Thursday, December 27, 2012

CHOOSING YOUR CORPORATE TRUSTEE

In many cases, clients choose to name a professional trustee to serve either as the initial trustee or successor trustee of one or more of their trusts.  The modern trend toward the use of professional trustees is likely the result of the complexities involved in: 1) the way a trust may be structured; 2) the management of certain types of assets contained in the trust; and 3) the application of the current tax rules and regulations to the trust.  A professional trustee is typically comprised of a Bank’s trust department or a separate trust and investment company that specializes in the administration of trusts.
 
A professional trustee is an alternative to naming a personal trustee, such as a family member or friend.  One reason some clients choose to shy away from naming a personal trustee is to avoid placing a burden on their families and friends.  Being a trustee involves a great deal of work on the part of the trustee and can be quite disruptive to a person’s life.  Another reason clients may consider a professional trustee is to avoid contention among the beneficiaries, such as in the case where one child is named as the trustee of funds being held in trust for the benefit of another child.  In that situation, the child trustee may feel pressure to approve a distribution that may not otherwise be exactly in line with the terms of the trust.  Conversely, if the child trustee refuses to make a distribution requested by a beneficiary child, it may create ill feelings among the siblings.
A professional trustee, on the other hand, is a neutral third-party.  It is a fiduciary whose primary focus is on the language of the trust and doing what is in the best interest of the beneficiaries, both current and remainder.  It is unbiased and acts objectively when it comes to favoring any one beneficiary over another.  Consequently, a professional trustee will not cave to pressure or have any qualms saying no to a beneficiary when it finds that a distribution request is not authorized by the trust.  A professional trustee handles each distribution request cautiously and often has committees in place to approve distribution requests that follow the provisions of the trust.  To that end, a professional trustee ordinarily complies and maintains back-up documentation to support why a particular distribution is being made in case there is ever a dispute.
 
There are several advantages of utilizing a professional trustee aside from those considerations mentioned above.  A professional trustee is just that—a professional who is in the business of acting as trustee.  A professional trustee is well versed on what steps need to be taken in the administration of various trusts, while an individual trustee would normally be subject to some degree of a learning curve in ascertaining and prioritizing what needs to be done.  Because a professional trustee keeps abreast of current laws and is able to read and interpret complex trust agreements, it usually does not require as much guidance as an individual trustee who is without any formal training in this area.  As such, a professional trustee can generally step in and administer the assets while keeping overall costs down.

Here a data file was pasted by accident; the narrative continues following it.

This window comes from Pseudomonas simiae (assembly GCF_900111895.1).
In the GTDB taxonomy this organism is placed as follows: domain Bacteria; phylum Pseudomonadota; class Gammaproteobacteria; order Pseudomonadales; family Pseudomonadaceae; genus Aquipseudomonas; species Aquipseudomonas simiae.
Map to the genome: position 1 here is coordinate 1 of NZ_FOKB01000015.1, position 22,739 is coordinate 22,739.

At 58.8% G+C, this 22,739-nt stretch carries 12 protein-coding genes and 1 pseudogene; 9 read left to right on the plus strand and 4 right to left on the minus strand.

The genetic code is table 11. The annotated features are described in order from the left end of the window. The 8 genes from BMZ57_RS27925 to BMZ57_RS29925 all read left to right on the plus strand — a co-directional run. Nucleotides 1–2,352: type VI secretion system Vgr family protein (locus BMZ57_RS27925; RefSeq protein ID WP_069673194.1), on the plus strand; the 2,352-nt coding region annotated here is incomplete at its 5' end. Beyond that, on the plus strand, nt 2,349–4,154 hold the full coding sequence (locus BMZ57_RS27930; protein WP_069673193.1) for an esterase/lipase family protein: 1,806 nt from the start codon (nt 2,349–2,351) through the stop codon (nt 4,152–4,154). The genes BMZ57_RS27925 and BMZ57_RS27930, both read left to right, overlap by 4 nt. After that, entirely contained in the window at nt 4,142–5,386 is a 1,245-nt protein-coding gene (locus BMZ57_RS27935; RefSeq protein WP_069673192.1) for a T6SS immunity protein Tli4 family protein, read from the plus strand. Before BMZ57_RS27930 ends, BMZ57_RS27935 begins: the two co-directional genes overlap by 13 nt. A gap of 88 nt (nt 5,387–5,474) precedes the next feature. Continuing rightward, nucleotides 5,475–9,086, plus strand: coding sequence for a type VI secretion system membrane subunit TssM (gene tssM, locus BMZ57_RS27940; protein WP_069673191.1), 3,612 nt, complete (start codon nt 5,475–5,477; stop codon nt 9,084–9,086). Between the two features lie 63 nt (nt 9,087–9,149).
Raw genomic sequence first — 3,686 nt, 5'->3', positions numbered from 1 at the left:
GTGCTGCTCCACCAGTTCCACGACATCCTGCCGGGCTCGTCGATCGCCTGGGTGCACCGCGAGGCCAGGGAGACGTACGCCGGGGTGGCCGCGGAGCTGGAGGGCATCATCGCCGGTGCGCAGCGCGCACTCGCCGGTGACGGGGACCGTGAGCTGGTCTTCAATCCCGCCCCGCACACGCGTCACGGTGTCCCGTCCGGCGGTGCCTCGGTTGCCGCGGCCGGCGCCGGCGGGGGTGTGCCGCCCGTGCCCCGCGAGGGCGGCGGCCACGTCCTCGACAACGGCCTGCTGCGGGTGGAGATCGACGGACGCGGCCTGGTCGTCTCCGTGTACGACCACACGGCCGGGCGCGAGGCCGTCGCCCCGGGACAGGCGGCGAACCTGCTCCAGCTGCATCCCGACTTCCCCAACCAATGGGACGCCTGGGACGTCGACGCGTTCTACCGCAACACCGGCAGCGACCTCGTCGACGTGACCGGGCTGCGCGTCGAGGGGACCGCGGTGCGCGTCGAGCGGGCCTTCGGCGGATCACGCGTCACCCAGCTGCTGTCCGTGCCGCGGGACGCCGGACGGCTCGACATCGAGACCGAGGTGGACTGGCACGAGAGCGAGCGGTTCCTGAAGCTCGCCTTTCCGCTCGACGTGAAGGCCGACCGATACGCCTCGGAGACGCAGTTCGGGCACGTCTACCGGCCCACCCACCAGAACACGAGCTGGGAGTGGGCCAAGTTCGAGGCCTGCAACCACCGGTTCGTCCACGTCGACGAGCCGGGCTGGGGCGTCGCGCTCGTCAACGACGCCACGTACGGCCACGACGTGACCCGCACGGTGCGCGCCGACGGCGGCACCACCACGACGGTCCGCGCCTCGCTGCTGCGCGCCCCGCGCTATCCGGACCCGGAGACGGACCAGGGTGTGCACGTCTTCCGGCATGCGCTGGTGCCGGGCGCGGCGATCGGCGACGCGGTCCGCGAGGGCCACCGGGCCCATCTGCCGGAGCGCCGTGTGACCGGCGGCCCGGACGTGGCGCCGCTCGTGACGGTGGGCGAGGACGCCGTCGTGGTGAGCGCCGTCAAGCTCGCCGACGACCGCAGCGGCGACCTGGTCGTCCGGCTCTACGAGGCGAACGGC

Of course, a professional trustee is entitled to take a fee for its management services, which are customarily computed upon the value of the assets subject to its oversight on an annual basis.  Most professional trustees have a standard fee schedule included in the trust administration package.  The fees may differ as they pertain to various aspects of the administration process, including making investments, performing tax services and dealing with specialty assets, such as businesses, commercial properties and rentals to name a few.  While some may see the charging of fees as an apparent disadvantage of using a professional trustee, it should be noted that any trustee has the right to take an appropriate fee from the trust, regardless of whether the trustee is an individual or a professional.  For example, it is not at all uncommon for a child trustee to be deemed entitled to receive as much compensation as a professional trustee for performing like services.
 
It is good practice to interview your choice of professional trustees to confirm that the manner in which the trust will be administered matches with your expectations.  You will want to feel comfortable with the professional trustee's approach since some may be more "hands-on" than others.  Depending on the character of the trust assets, it may also be important to find out if the professional trustee is willing and equipped to handle certain non-investment properties that may involve a specific area of expertise. 
Choosing a trustee is not a “one size fits all” decision.  In many instances, it may make perfect sense to rely upon a family member, friend or trusted advisor, such as an accountant or attorney, to serve as trustee of a trust.  Some clients may even prefer to use a hybrid arrangement by naming one or more individual and professional trustees to serve in particular circumstances.  In other situations, there may be clear reasons that lend a trust to management by a professional trustee.  Similar to entering into a relationship with any trustee, taking steps to clarify your expectations at the outset will go a long way in making sure that you select a professional trustee that most effectively meets your needs.
 
 
 
 
 
 
 
 
 
 
 
 
 
 
 
 
 
 
 
 
 
 
 
 
 

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